Author Topic: Rover - You , Me, Gone  (Read 1693 times)

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Offline CoachMattC

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Rover - You , Me, Gone
« on: May 23, 2015, 11:10:25 AM »
Got this from a recent Powerpoint Slide Deck and I'm looking for a few example of situations when the Rover should be trained use each call.  Thanks in advance.
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Offline JrTitan

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Re: Rover - You , Me, Gone
« Reply #1 on: June 02, 2015, 09:32:18 PM »
Got this from a recent Powerpoint Slide Deck and I'm looking for a few example of situations when the Rover should be trained use each call.  Thanks in advance.

Sorry for the delay - I missed this your post.

For those who have not seen the clinic, the Rover (weak OLB) has the following calls to make to the end on his side declaring the end’s contain responsibilities:
  • “YOU”        End has contain and Rover will fill inside first and supports outside second - this is base call
  • “ME”          End plays tougher on the tackle and Rover takes contain responsibilities
  • “GONE”      End must contain because Rover is removed from the immediate support area (same as a no call)

Whenever Rover is a "walk" alignment (splitiing the difference between a wide #1 or #2), he has to give a "GONE" call since he is removed from the front by alignment.   This happens typically when there is more than one split receiver to his side or obvious passing situations.   The GONE call tells the end "I am not here".

A ME call can be given when there is no immediate threat to the flats typically when the #2 receiver is in the backfield.  The end can play tougher on the tackle play and has immediate outside support from the linebacker on the run.  If the end reads pass, he has outside contain rush.  If it is flow away, the end still has bootleg-counter- reverse.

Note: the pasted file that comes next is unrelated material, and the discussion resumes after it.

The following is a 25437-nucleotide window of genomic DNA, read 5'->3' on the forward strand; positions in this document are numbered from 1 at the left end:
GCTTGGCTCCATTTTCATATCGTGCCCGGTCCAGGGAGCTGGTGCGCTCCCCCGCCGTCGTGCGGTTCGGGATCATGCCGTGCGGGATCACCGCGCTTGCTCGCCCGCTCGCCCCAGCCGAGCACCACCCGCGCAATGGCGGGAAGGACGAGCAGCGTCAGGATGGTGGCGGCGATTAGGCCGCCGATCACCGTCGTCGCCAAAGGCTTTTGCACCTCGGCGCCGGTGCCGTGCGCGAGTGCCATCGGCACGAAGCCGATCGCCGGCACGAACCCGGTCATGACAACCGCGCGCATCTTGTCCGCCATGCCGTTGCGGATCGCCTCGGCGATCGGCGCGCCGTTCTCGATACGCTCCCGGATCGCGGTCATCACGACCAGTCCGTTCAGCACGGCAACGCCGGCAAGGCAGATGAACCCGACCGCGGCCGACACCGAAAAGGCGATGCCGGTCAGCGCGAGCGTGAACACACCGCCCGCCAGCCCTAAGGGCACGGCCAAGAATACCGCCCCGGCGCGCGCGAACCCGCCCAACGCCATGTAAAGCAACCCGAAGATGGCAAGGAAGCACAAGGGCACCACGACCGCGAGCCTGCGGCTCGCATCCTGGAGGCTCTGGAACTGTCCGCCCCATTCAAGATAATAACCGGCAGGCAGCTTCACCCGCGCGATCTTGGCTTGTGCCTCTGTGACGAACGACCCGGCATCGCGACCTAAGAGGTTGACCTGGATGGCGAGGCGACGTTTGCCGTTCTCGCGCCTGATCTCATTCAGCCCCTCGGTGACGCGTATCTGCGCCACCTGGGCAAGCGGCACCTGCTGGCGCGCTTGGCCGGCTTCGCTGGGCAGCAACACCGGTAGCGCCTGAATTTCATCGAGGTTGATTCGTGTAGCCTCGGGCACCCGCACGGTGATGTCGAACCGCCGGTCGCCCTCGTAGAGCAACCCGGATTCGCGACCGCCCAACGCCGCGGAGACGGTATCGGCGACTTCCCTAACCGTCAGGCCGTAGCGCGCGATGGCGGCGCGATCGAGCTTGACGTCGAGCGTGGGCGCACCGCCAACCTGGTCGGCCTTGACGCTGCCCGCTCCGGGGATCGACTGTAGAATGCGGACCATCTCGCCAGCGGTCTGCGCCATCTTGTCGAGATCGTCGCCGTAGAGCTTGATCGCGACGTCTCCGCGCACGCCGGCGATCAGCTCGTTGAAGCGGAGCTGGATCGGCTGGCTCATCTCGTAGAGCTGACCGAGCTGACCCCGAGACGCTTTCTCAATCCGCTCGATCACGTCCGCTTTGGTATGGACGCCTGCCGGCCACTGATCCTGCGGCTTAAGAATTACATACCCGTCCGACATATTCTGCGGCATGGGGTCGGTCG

The calls to the end are typically tied to the alignment, coverage, formation and tactical situation.  Here are the most common Rover alignments against a standard pro-set:



The "IN" (or "SPIKE") call tells the end to take the B gap and the Rover supports outside.  The "OUT" call tells the end to support outside and Rover stunts the B gap.  The "IN", "SPIKE" and "OUT" calls can also be given from the base and force positions.
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Offline CoachMattC

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Re: Rover - You , Me, Gone
« Reply #2 on: June 03, 2015, 04:09:55 PM »
A ME call can be given when there is no immediate threat to the flats typically when the #2 receiver is in the backfield.  The end can play tougher on the tackle play and has immediate outside support from the linebacker on the run.  If the end reads pass, he has outside contain rush.  If it is flow away, the end still has bootleg-counter- reverse.

This is exactly what I needed, thanks.
‎"Tell me and I forget. Teach me and I remember. Involve me and I learn." Benjamin Franklin